“It’s one of the longest projects – personal projects – that I’ve ever been involved in,” Adrian Kiva told me as we framed the photographs that would be his – and Cranewood on Main’s – first art show, The Living Road. It opened on March 29 and will run until May 6. The show is comprised of 21 framed black-and-white prints made in the Purdy Crawford darkroom from medium-format negatives.
An evident a labour of love, Kiva handled every stage of the process leading to the show’s opening. The photography, of course, but also more overlooked aspects such as the careful photograph development, the aforementioned framing (specially ordered and paid for out of pocket before being assembled by hand), and even the placement of the nails required for his photographs to hang together or apart.
The works themselves are mostly photos from a fourth-year independent study on exhibiting as an artist with Kiva’s mentor, Thaddeus Holownia. It could be argued that the show was conceived then, or four years ago when, as Holownia put it, Kiva “plopped himself into my office and said, ‘I want to do a minor in photography.’ ” Or, if his mother can be trusted, when he initially picked up photography, following in his father’s footsteps. Whatever the case, Kiva has long been involved with photography and this show can be understood as the first culmination of his experience.
“This is about how I see things, but it’s also about all the relationships that I have. It’s a thank you for all the relationships and nature and all that, things that bring me deep, deep joy,” said Kiva. There’s no cynicism here; the show is entirely shots of nature and people, many of whom may seem familiar to Sackville residents. All the models are Kiva’s friends, roommates and his partner Hannah Longard, who is featured several times in The Living Road, as well as in his past works.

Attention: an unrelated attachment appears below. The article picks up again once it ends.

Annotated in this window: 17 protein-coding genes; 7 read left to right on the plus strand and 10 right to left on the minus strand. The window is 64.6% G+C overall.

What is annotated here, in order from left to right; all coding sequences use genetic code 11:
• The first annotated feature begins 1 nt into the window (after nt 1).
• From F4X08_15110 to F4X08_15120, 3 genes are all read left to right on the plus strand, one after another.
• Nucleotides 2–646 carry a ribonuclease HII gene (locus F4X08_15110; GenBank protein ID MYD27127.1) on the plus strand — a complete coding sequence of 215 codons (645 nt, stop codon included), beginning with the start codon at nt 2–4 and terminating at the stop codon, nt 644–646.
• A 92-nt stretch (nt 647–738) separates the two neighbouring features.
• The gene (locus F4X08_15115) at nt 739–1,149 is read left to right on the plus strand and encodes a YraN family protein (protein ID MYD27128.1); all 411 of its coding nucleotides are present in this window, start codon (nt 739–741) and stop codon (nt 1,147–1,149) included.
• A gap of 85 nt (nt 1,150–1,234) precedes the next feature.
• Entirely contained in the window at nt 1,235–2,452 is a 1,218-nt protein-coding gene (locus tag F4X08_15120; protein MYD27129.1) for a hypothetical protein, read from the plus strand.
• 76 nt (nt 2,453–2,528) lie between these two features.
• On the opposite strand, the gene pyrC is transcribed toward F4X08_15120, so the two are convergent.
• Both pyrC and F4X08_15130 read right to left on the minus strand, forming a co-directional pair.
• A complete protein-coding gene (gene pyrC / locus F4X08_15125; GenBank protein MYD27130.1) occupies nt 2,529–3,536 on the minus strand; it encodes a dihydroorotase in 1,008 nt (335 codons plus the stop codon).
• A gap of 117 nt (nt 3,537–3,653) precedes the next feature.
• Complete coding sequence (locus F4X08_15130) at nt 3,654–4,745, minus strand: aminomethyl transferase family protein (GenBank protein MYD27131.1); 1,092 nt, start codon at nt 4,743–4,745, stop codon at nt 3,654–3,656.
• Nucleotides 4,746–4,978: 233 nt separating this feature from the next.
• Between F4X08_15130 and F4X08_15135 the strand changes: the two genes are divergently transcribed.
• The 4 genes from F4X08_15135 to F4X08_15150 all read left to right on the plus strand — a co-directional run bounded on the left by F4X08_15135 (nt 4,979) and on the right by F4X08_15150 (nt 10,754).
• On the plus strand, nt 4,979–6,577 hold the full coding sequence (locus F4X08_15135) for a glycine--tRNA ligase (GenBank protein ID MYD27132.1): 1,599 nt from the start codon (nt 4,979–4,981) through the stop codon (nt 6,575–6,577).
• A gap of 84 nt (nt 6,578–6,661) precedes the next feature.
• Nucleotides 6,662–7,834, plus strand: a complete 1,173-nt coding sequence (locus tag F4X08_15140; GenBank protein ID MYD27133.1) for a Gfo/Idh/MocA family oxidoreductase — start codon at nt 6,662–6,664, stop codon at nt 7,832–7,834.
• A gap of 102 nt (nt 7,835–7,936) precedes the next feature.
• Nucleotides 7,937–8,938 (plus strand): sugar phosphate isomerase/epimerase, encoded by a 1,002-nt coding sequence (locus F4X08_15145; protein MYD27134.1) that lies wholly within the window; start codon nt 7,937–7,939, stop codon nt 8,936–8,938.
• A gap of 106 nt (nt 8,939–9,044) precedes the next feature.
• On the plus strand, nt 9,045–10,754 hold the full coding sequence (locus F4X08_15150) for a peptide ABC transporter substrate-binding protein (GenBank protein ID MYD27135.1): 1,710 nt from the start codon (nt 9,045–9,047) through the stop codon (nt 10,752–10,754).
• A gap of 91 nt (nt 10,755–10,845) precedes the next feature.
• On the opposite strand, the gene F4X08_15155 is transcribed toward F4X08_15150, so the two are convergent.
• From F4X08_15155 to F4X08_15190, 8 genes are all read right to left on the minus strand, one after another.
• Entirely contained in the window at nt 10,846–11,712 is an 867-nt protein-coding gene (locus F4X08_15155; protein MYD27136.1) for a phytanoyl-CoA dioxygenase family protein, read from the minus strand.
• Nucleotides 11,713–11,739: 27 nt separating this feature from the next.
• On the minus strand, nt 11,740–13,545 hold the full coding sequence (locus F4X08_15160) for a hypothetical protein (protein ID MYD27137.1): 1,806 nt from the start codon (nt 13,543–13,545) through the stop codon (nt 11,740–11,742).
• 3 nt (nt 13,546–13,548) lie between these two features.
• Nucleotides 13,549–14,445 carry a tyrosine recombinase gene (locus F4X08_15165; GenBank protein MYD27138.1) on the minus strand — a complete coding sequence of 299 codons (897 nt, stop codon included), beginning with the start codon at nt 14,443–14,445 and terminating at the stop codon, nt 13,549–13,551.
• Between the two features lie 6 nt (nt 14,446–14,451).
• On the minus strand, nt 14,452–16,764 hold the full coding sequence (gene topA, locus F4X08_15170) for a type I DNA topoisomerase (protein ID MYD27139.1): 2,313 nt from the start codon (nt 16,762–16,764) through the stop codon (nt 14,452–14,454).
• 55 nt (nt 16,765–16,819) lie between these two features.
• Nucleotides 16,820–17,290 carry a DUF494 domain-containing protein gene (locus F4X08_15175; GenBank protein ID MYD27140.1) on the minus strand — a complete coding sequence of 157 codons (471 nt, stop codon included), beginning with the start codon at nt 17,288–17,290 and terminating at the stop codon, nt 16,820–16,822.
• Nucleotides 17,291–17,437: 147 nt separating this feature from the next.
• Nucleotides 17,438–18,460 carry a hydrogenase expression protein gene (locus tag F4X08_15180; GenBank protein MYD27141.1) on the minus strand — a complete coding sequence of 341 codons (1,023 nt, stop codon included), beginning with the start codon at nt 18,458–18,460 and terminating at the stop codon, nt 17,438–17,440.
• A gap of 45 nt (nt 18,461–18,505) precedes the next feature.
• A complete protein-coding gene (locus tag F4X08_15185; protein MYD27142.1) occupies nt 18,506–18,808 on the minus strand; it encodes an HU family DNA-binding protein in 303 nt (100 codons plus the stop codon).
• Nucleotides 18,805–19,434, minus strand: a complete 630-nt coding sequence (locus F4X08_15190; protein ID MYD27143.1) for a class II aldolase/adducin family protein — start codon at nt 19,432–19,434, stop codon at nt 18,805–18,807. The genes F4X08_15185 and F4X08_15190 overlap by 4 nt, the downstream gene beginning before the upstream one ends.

Unsurprisingly, there was a degree of trepidation on Kiva’s part leading to his show. “I think there’s a difference between … seeking to hear from the people you care about – your professors, people who you’re close with – as opposed to putting it out to everybody and saying, ‘Hey, I actually think this is worthwhile for you to spend your time on.’ And that’s a little scary.”
This fear of creating something inaccessible led Kiva to make “work that a lot of people can get into, but then giving people different ways to get into the work, be it formal qualities, be it the content. We can all connect to loving our friends and our family and our lovers, and we can all connect to loving nature.”
As hoped, the wide range of photographs seemed to appeal to the visitors. “The pairings of the photos, when they’re presented together, feels both natural and thought-out in composition and theme,” said Logan Doyle, a fourth-year cognitive science student, referring to the photographs Kiva organized as diptychs and triptychs. “It feels like they were put together, but they were meant to be together.”
Molly Bowes, Kiva’s friend, also commented on her appreciation of how the photographs felt natural. “I think all of that stuff [composition, etc.] is kind of second-hand to the way the photos make you feel,” she said.
With such a wide range of themes – “life and death, friendship and love, the environment and time,” according to an artist statement – it is unsurprising that they would need to be explored in a large-scale project. It is also unsurprising that people responded to different works for a wide range of reasons, though Kiva later told me that “People really like shirtless Sylvan.”
It feels necessary (read legal) for me to share that I am the Argosy’s managing editor, while Kiva is one of its two editors-in-chief. I helped Kiva in the later stages of the development; notably, my gloved hand can be found pinching his nose on the @mta_fineart Instagram page. I also helped him assemble the frames used in his show and used a level and measuring tape for something at one point too.